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Metro Public Safety Chief admits, 'I've made mistakes' during testimony to Metro Council

Chief of Public Safety Amy Hess described miscommunications between her, city leadership, and LMPD throughout protest response discussions.

LOUISVILLE, Ky. — Wednesday’s Metro Council Government Oversight Committee hearing resulted in five hours of questioning and testimony between councilmembers and Chief of Public Safety Amy Hess.

Along with Hess, several of LMPD’s command staff also provided sworn testimony on the events of protests since they began May 28.

“Mistakes were made. I made mistakes,” Hess said during her testimony.

Hess described miscommunications between her, city leadership, and LMPD throughout protest response discussions. She said, at times, she asked LMPD command staff questions about police tactics that were interpreted as direct orders.

“Those things were decisions that had to be made very quickly and without having a full appreciation of the consequences,” she said.

Hess and LMPD commanding officers also broke down several instances during the protests and how the decisions were made to use chemical agents, wear riot gear, make arrests, or take other actions. In many of the instances, the LMPD commanding officers said they were the ones who gave the orders on the ground.

LMPD Mjr. Paul Humphrey said there's been lots of confusion for officers on the streets about what orders or laws to enforce, and when to hold back.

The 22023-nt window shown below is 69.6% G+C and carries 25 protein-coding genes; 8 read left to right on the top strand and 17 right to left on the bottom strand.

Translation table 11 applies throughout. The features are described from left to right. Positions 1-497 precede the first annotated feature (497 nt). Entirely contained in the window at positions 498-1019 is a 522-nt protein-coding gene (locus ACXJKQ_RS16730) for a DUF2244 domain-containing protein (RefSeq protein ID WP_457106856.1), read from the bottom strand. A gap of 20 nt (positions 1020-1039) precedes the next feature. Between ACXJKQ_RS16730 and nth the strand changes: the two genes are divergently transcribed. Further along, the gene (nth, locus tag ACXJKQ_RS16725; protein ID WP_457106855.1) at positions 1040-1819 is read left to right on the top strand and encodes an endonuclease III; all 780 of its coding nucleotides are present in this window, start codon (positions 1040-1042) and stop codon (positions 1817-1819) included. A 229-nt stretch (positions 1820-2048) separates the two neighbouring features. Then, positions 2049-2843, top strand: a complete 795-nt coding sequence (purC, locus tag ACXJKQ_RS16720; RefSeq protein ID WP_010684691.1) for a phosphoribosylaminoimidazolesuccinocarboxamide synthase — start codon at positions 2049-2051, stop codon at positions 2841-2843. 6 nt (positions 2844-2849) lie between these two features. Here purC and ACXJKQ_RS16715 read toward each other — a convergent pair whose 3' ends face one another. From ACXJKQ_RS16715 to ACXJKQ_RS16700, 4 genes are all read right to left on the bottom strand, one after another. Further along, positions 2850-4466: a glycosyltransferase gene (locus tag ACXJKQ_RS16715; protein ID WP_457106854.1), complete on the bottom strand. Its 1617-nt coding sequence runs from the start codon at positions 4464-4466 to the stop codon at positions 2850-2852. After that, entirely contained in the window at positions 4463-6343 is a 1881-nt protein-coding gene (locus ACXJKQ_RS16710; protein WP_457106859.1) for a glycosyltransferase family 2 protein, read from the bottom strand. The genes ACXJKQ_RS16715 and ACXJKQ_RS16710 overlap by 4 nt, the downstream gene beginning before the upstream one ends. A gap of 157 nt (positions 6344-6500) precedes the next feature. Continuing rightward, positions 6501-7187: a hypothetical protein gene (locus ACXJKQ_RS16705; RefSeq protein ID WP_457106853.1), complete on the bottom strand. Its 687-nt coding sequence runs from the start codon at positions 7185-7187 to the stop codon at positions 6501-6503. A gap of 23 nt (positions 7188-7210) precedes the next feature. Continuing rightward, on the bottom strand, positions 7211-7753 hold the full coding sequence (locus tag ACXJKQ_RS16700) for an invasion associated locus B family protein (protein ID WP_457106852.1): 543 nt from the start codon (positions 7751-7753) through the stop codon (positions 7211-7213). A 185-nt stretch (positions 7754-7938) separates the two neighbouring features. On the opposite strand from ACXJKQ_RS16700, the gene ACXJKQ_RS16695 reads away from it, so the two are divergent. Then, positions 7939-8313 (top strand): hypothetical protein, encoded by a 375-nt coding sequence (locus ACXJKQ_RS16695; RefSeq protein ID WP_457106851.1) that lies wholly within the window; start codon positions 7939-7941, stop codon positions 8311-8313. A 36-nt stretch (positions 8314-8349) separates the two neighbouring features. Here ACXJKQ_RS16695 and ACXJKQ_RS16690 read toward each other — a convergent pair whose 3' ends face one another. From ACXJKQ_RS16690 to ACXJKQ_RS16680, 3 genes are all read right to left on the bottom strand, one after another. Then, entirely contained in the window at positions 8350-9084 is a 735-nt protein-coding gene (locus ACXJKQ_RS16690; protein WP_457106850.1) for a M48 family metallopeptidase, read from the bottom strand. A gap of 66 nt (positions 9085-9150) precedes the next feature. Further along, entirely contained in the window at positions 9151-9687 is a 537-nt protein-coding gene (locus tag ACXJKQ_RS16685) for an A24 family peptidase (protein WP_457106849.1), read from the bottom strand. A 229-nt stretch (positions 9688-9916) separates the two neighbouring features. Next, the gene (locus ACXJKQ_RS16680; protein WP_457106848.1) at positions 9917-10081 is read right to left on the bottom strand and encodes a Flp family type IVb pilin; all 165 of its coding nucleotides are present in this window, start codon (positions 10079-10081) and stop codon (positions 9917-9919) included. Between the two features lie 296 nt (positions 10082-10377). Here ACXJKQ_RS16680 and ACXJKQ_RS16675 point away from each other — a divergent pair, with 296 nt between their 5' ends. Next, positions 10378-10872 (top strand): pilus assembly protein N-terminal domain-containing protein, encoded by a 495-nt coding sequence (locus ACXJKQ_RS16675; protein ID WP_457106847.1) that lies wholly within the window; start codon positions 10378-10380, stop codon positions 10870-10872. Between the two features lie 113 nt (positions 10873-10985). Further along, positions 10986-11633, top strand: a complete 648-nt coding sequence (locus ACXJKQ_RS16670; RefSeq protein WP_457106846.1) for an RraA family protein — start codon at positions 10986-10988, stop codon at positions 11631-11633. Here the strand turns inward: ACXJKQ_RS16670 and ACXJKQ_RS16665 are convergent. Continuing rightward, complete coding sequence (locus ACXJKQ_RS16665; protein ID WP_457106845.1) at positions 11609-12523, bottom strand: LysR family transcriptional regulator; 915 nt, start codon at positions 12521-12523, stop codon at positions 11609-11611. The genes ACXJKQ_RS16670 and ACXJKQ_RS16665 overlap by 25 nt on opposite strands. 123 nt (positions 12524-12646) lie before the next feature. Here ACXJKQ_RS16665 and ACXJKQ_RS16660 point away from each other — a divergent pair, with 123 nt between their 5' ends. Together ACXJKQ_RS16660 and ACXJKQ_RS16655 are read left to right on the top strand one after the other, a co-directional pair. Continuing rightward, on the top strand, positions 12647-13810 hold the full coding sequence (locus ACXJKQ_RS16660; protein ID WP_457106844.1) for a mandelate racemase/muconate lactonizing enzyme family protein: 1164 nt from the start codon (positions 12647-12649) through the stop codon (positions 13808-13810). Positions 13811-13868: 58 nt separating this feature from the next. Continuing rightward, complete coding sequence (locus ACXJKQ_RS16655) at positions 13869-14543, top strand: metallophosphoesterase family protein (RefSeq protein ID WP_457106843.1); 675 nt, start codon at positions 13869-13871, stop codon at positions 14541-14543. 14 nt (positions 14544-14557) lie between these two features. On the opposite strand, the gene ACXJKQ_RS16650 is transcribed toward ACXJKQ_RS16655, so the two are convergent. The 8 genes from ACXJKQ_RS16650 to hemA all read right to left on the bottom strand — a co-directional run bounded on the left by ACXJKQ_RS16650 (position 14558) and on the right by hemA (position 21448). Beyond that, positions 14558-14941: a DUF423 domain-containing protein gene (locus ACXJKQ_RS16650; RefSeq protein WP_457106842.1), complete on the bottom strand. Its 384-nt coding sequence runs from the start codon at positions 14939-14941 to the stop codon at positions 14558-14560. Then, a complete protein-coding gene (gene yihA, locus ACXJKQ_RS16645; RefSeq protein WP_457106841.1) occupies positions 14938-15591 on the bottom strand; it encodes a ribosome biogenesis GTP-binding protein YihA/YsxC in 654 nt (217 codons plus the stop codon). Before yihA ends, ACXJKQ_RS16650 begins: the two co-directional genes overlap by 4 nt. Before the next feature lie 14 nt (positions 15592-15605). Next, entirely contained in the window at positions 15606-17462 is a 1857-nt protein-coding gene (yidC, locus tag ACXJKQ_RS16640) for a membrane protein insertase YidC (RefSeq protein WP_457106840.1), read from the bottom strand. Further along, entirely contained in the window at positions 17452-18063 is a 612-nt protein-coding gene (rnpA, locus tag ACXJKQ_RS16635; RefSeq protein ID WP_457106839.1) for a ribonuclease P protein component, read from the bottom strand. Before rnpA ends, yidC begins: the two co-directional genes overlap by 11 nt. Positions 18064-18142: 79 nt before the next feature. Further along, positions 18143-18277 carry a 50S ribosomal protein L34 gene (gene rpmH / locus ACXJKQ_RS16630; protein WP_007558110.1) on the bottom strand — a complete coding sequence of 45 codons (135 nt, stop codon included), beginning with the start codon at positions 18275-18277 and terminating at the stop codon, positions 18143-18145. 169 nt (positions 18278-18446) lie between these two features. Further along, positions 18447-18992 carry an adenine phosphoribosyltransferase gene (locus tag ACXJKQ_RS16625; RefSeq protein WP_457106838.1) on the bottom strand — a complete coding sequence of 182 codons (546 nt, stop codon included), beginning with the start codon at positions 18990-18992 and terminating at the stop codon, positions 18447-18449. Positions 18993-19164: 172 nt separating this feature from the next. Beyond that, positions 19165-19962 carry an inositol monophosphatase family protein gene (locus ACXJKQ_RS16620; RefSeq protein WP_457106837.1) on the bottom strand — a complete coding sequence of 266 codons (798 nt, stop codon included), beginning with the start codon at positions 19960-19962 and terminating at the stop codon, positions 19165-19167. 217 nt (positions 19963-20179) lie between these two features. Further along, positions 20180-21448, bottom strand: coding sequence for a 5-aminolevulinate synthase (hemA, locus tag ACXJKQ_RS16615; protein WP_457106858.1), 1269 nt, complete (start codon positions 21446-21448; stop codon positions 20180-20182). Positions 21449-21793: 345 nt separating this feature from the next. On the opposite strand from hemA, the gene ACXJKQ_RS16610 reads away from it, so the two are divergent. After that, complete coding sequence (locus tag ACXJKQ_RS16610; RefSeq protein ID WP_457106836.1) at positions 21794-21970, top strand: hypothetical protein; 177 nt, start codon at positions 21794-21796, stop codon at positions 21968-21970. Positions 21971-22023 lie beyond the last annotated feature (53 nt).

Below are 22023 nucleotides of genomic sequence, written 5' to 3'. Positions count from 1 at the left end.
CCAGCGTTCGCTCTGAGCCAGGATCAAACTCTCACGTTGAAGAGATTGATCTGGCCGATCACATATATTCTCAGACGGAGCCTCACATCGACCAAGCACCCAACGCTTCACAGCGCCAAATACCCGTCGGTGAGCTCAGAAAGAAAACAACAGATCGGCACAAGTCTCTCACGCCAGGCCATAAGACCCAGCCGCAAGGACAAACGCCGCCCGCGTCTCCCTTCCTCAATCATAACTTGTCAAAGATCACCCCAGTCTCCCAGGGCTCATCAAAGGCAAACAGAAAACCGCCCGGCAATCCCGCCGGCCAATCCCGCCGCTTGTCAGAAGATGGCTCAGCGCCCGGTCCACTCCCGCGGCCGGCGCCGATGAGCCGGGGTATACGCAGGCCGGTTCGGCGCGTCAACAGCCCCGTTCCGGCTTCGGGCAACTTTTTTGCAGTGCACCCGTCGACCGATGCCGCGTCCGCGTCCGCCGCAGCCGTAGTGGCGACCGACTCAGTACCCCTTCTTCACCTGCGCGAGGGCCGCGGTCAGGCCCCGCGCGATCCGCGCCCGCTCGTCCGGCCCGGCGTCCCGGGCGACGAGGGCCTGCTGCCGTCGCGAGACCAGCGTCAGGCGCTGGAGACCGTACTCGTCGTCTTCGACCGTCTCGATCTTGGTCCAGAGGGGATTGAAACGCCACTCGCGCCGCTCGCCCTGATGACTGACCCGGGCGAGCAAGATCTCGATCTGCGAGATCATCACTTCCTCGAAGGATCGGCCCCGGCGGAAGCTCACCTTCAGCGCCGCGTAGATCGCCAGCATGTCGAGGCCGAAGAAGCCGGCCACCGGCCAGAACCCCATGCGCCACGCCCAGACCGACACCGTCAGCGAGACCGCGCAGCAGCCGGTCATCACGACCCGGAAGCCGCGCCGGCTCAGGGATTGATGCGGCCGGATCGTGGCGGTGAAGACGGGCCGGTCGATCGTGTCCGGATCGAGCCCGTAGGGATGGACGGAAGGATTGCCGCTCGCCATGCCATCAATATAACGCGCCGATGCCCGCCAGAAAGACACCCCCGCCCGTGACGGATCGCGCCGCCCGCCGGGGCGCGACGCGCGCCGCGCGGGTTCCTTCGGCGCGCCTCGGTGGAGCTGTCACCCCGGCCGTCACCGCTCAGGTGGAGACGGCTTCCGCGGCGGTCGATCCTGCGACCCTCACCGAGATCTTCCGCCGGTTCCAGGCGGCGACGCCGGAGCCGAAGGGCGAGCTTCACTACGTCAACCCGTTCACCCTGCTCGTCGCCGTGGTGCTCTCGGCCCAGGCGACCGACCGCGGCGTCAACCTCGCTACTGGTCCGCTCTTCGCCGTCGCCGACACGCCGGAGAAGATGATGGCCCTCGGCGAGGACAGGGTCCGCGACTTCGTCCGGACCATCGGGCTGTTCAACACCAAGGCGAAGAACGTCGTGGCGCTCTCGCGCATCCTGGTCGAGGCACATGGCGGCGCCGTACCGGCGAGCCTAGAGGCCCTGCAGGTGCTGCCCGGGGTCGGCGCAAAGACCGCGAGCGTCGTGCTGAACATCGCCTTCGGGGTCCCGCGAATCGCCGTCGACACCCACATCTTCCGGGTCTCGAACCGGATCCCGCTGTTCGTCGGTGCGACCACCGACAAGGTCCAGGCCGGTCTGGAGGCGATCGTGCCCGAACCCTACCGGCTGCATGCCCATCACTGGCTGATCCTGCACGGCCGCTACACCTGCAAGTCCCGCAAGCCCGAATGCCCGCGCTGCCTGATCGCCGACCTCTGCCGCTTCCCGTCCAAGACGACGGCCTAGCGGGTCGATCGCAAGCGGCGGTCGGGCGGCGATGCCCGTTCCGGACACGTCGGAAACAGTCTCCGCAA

“There’s been a lot of frustration on the part of the police department and the officers on the street about what direction to take, what stance to take, what lines are we going to enforce?"

Hess indicating during her testimony she never heard the Mayor explicitly give direct orders on what officers should or shouldn’t enforce.

“I never heard ‘enforce this’ or ‘don’t enforce this directive.’ The only thing that I recall the mayor saying consistently is he wanted to emphasize de-escalation and he wanted to emphasize restraint,” Hess said.

Col. Josh Judah stated the lack of police presence during the destruction to Fourth Street Live during the first weekend of protests was not due to a stand down order.

"No. I do not believe in any way shape or form that is true,” Judah said.

Mjr. Humphrey also described the working environment for officers, saying created in part by upper leadership, it amounts to an "effective stand down order."

"It's not limited to what's going on in relation to protests, right? We see it on the street. We know that officers are not taking the proactive steps that they've taken in the past, and there's a direct correlation between the environment that's created around this and the overall environment in the city, the national environment that we're existing in,” he said.

Hess and Humphrey said communications changed between the mayor's leadership and LMDP after June 15th, when Mjr. Humphrey and another officer went into a group of protesters they believed to be dangerous, without any protective gear.

“That was my call and as a result of me saying that Major Humphrey and one other officer went down the street and took on a very large group of individuals and put their lives at risk because of that decision that I regret,” Hess said.

Chief Robert Schroeder, who was also subpoenaed by metro council, attended Wednesdays hearing but did not answer any questions.
Council's attorney will be filing a motion with the courts to compel Schroeder to testify. Committee Chair Brent Ackerson said he hopes he will testify at a potential hearing before Schroeder's retirement on October 1.

Ackerson also said he plans to talk with other councilmembers and see who else to call for testimony as part of the investigation.

At some point, Ackerson said he anticipates the mayor will be called for testimony.

►Contact reporter Tyler Emery at temery@WHAS11.com. Follow her on Twitter (@TylerWHAS11) and Facebook. 

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